Cheers to everyone who made it out Friday night for the CFDC Social, and thanks again to Brendan for organizing (and congrats again on the new job!). If you didn’t/couldn’t make it, don’t worry, we’ll be better about organizing more.
A serious warm-up usually means a serious class, and seeing as how the warm-up was done on the basketball court, making each exercise a full length, you knew something good was in the mix.
On the heels of last weeks seated box jumps comes another explosive iteration. Jumps were to be done from your knees with feet extended.
The 6 working sets could be done either increasing weight each set or remaining at moderately heavy weight. Obviously, the weight you choose should not be your 3 rep max.
Great work with lots of attention to form, including some smart decision making regarding weight (highlighted below in a discussion about scaling).
Cheers to Matt and Ethan for the Blourpees; there would’ve been an additional 20 for Brendan, but seeing as he bought everyone drinks at the CFDC Social, he understandably got a pass – we are not beyond bribery!
Great work everyone, keep it up! Now read on for a follow up op-ed regarding scaling, especially as it concerns form and intensity.
As a follow-up to last week’s post regarding good form and efficient movement, I thought I would give some quick commentary on scaling. I fear that some of us are attaching a negative connotation to the word “scaling,” as in “oh, I had to scale the _____ today… I’m too weak/I wimped out”. Nothing could be further from the truth! Scaling is about mastering, and thus optimizing, your own progress. That is never a bad thing. Adaptation doesn’t come from continually trying to get through workouts beyond ones scope. Progress is a product of relentlessly hammering the weak links, so you can move up the ladder of difficulty. Keep in mind that progress is often a 2 steps forward, 1 step back type of game. So long as we maintain that general forward trend, we make progress.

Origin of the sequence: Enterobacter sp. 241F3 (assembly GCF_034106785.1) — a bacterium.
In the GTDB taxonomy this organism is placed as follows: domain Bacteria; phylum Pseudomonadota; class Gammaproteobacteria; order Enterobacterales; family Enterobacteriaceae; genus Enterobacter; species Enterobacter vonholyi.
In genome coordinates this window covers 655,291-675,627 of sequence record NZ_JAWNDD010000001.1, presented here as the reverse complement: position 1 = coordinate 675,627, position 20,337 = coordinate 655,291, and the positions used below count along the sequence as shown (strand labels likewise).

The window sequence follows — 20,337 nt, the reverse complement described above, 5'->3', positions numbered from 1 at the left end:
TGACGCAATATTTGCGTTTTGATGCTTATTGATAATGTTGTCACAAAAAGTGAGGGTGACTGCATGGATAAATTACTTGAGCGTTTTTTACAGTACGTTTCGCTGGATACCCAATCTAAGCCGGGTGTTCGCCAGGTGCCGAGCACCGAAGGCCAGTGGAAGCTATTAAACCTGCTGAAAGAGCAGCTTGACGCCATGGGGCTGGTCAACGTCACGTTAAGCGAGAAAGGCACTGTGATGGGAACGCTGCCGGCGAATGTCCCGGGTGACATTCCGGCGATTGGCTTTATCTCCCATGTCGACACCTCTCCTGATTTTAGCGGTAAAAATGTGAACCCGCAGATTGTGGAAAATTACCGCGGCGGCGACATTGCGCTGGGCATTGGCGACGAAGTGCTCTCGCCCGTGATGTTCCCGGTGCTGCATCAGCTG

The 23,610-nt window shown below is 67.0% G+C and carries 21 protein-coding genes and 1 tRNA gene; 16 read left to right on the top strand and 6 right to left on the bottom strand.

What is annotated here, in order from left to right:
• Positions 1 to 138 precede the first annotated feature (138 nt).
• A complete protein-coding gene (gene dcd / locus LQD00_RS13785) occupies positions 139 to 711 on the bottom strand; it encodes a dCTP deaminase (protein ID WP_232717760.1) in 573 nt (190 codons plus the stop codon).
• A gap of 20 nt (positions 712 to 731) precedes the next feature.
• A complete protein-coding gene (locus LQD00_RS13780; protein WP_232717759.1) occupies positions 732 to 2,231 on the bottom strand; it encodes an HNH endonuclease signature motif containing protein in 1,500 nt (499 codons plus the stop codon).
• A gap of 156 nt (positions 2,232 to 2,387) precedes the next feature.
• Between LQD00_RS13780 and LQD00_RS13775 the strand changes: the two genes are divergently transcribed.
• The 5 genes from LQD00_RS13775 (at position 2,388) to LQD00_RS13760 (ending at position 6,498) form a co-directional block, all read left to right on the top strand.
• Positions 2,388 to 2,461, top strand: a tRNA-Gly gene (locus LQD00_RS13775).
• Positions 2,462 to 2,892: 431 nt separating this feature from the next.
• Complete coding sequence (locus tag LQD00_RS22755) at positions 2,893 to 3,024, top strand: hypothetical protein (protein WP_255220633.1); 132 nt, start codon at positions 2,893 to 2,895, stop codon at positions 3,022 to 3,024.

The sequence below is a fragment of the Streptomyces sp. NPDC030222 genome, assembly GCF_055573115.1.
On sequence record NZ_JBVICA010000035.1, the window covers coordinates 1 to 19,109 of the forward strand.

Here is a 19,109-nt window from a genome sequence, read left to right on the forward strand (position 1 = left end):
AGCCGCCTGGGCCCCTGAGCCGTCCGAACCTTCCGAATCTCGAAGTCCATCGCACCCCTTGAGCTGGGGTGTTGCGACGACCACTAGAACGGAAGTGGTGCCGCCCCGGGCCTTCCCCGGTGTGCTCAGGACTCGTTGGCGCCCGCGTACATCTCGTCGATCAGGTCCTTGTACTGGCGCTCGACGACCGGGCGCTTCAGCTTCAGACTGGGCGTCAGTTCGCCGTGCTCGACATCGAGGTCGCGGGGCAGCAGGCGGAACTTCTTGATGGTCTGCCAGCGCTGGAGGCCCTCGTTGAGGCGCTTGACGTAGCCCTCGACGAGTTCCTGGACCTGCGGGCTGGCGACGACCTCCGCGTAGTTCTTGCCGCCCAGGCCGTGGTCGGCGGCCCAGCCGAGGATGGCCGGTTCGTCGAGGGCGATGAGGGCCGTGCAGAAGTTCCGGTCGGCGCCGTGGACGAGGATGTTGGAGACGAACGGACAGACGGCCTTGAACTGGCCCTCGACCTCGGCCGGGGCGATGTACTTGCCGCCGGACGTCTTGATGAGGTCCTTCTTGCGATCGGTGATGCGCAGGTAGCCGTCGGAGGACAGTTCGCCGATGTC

Scaling can be done by lowering the weight, lowering the reps, lowering the time, lowering the distance, or by altering or changing the exercise itself. However, scaling is not about lowering the weight, lowering the reps, etc., even though it’s made up of those things. No, scaling is about the amount of work done. Scaling ensures intensity. By this point, I’m assuming we all know that “intensity” in a workout is going to be different for each of us; what may be intense for Tom (800m swim, perhaps) isn’t necessarily true for Salty, and vice versa (say, 5 x 355 box squats with bands and chains).
So what is appropriate scaling? That depends on a whole host of variables, but most of it is pretty obvious (strength, endurance, flexibility, mobility – all the things we’re working on in class, oddly enough…). Let’s use the most recent class as an example.
In a strength session like Sundays, the easiest scaling option would be to work at a sub-optimal weight – i.e., a weight that’s lighter than what you would normally work at. The focus of your work sets then becomes either making each rep as perfect as you possibly can, or making each rep extremely dynamically explosive. In extreme situations, scaling could also include using a different exercise that targets the same muscle groups, say for someone with low back or hip issues. However, scaling in a low volume strength set like Sunday’s does NOT include working heavy for fewer reps than prescribed – that would be numbers chasing. If you can’t lift it for 3, good reps, then you have too much weight on the bar.
To further my example, I’m going to highlight Amelia and Erica, who worked together on Sunday. On Saturday, Amelia and Erica both did a full brick workout (24mile bike ride followed immediately by a 10k run). As such, they decided to scale back on Sunday with their DLs, working at a lighter weight but using the opportunity to perfect their form. This was a great opportunity realized through smart-decision making, and I can guarantee they both got more out of the workout than they would’ve had they pushed themselves to try and workout with their usual weights.
So now we come full circle to the comment that got brought this subject to the forefront, at least to us as coaches: when Dian opted to do regular burpees last week instead of double push-up burpees (which were scaled forms of the clapping-burpees), she was simply scaling the workout another step to help ensure the workout was manageably intense for her. This was absolutely the correct thing to do, and ensured her continued fitness progress. Had she not scaled, it’s likely she would not have finished the met-con, or it would’ve taken far too long, both of which are counter-productive. Neither Dian, nor any of the rest of you, need ever feel that scaling is negative. Remember, it’s not about what’s intense for anyone else, it’s about what is intense for you!
Feel free to sound off in the comments about this and/or the workout (including weight used for the DL).